China introduces new tax cuts
Chinese policymakers are continuing their piecemeal approach to arresting the slowdown in the world’s second-largest economy, as further details emerged of measures to ensure credit to small businesses and ease their tax burden.
China is the second largest economy in the world after the USA. According to certain forecasts, its GDP growth is slated to overtake America’s GDP in another 10 years. A hub for the manufacturing industry, China is the fastest growing economy. Its economic growth has been over 10 per cent for over 30 years.
Since initiating market reforms in 1978, China has shifted from a centrally planned to a more market-based economy, experiencing rapid economic and social development. GDP growth has averaged nearly 10 per cent a year and has lifted close to 800 million people out of poverty. A hub for the manufacturing industry, China is the fastest growing economy.
However, in recent years, China’s exponential growth has come at the cost of increased debt. According to statistics, its debt is more than 250 per cent of the GDP and is much higher than the US. It is, however, lower than Japan, which remains the world’s most indebted leading economy. Experts have said that if China’s trajectory continues, then it will be looking at an economic slump sooner than later.
The International Monetary Fund endorsed China's Yuan as a reserve currency two years ago -- putting it in an elite club that includes the U.S. dollar and British pound.
Chinese state media announced a package of tax cuts for small and micro-sized businesses -- the backbone of the economy -- worth 200 billion yuan ($29 billion) per year over the next three years. That’s consistent with a modest increase in the targeted budget deficit for this year that Bloomberg reported earlier, and matches the aim of a new targeted funding tool that the central bank announced will start this month.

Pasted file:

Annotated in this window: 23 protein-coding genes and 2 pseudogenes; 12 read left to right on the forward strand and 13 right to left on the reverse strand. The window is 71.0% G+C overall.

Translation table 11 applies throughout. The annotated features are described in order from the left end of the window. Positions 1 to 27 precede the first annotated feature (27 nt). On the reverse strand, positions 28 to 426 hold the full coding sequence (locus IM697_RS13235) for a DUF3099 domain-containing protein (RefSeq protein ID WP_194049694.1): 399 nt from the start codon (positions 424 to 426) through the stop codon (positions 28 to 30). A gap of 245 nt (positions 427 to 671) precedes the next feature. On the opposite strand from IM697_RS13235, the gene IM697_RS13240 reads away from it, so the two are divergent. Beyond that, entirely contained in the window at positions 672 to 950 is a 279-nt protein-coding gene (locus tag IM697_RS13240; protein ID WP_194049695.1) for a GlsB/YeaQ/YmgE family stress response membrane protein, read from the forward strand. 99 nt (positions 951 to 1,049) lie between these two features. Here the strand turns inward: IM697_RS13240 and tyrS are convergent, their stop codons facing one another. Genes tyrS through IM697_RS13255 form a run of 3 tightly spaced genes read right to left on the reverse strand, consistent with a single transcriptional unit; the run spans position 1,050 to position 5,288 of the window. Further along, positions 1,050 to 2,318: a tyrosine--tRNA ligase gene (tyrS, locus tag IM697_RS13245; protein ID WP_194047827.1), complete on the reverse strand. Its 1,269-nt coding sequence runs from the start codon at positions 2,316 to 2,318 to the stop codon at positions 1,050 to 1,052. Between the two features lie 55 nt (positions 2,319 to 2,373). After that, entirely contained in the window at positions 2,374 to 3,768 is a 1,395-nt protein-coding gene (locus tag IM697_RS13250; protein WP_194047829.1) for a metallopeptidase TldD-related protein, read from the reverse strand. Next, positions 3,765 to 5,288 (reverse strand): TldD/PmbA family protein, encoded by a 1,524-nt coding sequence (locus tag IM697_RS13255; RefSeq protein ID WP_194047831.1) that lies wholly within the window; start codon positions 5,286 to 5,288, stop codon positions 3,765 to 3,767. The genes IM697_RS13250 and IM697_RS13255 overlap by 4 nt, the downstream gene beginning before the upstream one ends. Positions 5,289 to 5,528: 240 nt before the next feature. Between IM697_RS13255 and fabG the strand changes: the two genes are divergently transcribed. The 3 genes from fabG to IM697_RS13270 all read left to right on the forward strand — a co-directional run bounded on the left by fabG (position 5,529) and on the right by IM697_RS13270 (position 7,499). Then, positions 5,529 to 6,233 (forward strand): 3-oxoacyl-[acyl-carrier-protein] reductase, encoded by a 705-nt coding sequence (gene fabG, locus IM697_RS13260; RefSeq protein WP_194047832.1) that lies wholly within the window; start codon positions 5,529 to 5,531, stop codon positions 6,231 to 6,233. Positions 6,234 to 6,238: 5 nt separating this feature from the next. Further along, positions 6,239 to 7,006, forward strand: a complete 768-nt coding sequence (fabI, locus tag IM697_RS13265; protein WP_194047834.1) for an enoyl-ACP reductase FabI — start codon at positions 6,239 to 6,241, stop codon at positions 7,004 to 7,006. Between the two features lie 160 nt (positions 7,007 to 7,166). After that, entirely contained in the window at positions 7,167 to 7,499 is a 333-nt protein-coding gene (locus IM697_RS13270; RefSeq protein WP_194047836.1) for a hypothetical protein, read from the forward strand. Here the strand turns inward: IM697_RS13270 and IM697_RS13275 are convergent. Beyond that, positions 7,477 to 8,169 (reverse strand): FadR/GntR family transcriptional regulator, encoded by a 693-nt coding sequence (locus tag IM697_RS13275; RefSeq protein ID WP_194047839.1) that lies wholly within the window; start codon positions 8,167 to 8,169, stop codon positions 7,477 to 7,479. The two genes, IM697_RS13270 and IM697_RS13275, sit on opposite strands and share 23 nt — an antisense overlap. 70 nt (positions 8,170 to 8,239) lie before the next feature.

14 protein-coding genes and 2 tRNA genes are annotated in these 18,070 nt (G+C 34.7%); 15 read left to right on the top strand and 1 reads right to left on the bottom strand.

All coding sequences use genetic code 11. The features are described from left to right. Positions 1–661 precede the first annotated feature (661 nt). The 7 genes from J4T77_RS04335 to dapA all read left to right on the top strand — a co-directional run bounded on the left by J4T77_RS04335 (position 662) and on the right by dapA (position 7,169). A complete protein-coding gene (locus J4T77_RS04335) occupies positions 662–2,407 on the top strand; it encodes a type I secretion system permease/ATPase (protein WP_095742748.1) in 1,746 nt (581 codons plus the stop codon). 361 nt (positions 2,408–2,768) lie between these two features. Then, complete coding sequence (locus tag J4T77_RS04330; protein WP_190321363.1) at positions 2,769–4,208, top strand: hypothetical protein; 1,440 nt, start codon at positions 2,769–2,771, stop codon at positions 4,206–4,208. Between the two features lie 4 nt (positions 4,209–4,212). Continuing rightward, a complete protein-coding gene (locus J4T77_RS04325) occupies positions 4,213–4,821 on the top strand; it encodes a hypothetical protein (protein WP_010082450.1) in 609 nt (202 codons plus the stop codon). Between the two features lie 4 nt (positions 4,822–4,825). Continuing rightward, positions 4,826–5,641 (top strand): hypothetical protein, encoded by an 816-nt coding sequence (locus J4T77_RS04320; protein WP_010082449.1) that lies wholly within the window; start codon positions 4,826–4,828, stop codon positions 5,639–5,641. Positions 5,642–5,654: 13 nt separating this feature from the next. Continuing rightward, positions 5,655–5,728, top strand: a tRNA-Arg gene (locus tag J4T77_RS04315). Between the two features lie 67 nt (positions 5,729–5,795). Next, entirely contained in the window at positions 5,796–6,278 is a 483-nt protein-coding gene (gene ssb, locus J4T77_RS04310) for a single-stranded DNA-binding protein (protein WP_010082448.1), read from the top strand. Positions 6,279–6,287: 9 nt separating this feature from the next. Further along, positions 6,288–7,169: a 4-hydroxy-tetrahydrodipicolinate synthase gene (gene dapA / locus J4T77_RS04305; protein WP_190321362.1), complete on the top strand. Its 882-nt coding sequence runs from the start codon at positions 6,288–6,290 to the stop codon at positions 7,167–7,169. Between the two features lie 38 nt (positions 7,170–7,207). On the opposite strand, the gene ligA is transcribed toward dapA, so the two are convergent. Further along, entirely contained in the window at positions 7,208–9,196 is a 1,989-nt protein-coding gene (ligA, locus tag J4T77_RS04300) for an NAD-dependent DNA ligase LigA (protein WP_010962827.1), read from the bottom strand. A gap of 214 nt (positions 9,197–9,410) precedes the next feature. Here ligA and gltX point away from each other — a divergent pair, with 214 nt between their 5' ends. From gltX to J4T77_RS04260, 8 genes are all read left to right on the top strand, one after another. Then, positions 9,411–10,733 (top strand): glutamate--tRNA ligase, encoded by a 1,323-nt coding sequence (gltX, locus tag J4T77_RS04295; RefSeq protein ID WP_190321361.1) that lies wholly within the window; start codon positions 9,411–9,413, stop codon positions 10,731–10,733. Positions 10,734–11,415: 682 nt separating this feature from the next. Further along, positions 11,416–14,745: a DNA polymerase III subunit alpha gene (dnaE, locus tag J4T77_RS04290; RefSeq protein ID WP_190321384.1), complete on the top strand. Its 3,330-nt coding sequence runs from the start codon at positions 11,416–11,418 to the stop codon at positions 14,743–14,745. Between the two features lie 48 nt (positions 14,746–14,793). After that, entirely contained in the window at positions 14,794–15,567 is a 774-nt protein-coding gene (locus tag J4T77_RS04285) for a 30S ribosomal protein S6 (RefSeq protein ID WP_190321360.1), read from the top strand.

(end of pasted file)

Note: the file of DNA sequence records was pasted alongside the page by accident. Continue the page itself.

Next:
As China and the U.S. inch toward a possible deal in negotiations over their trade standoff, incoming domestic data have pointed to a sharper slowdown in the first quarter, with even the nation’s households tightening their belts -- auto sales posted their first annual drop in decades in 2018. At the same time, officials are refraining from full-scale stimulus due mainly to concerns over debt levels and financial stability.
“The government definitely wants to stimulate the economy, but it is also concerned about the slowing fiscal revenue growth amid a down-cycle, as well as the long-term fiscal sustainability due to the aging population,” Larry Hu, head of China economics at Macquarie Securities Ltd in Hong Kong wrote in a note.
The economy expanded 6.5 per cent in the third quarter from a year earlier, the slowest pace since the aftermath of the global financial crisis in 2009.
The decision to cut corporate-income tax, value-added tax and other corporate taxes was announced on CCTV after a state council meeting chaired by Premier Li Keqiang on Wednesday. It came right after the central bank said its new program to encourage banks to lend to small and private companies would begin later this month.
The targeted Medium-Term Lending Facility, which lends cash for up to three years, was announced in December and will encourage banks to lend to small and private companies which are facing credit shortages due to a government debt crackdown.
The twin monetary and fiscal efforts so far mean that the response to the slowdown isn’t coming at the expense of a budget blowout. The Finance Ministry agreed the proposed deficit target of 2.8 per cent of gross domestic product at its annual work conference in December, two people familiar with the matter said. The figure, which compares with 2018’s target of 2.6 per cent, will be presented for approval at the National People’s Congress, China’s legislature, in March. The final number could still change.
Our assessment is that China will need to boost household consumption and improve delivery of higher-value service in order to expand demand. We believe that policymakers would have to shift their priorities to reducing risks to growth by easing monetary and fiscal policy by making the yuan exchange rate ‘more flexible’, allowing greater currency appreciation.